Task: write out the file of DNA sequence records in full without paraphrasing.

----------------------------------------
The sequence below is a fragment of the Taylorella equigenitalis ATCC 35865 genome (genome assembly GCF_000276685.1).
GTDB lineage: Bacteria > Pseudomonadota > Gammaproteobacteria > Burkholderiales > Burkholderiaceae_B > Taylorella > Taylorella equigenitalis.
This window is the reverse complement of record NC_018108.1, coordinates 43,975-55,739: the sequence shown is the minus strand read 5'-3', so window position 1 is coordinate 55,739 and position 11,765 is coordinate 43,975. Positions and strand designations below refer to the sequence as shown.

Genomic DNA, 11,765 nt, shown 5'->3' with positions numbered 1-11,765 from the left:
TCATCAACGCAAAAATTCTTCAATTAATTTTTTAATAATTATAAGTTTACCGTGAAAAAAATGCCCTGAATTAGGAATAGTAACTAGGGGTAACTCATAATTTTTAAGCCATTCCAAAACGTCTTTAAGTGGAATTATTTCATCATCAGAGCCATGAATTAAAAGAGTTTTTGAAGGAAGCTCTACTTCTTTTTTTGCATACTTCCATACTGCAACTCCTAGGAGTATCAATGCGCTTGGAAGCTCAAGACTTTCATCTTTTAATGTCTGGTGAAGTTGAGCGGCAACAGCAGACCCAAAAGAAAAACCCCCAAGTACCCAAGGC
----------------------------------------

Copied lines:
The sequence below is a fragment of the Taylorella equigenitalis ATCC 35865 genome (genome assembly GCF_000276685.1).
GTDB lineage: Bacteria > Pseudomonadota > Gammaproteobacteria > Burkholderiales > Burkholderiaceae_B > Taylorella > Taylorella equigenitalis.
This window is the reverse complement of record NC_018108.1, coordinates 43,975-55,739: the sequence shown is the minus strand read 5'-3', so window position 1 is coordinate 55,739 and position 11,765 is coordinate 43,975. Positions and strand designations below refer to the sequence as shown.

Genomic DNA, 11,765 nt, shown 5'->3' with positions numbered 1-11,765 from the left:
TCATCAACGCAAAAATTCTTCAATTAATTTTTTAATAATTATAAGTTTACCGTGAAAAAAATGCCCTGAATTAGGAATAGTAACTAGGGGTAACTCATAATTTTTAAGCCATTCCAAAACGTCTTTAAGTGGAATTATTTCATCATCAGAGCCATGAATTAAAAGAGTTTTTGAAGGAAGCTCTACTTCTTTTTTTGCATACTTCCATACTGCAACTCCTAGGAGTATCAATGCGCTTGGAAGCTCAAGACTTTCATCTTTTAATGTCTGGTGAAGTTGAGCGGCAACAGCAGACCCAAAAGAAAAACCCCCAAGTACCCAAGGC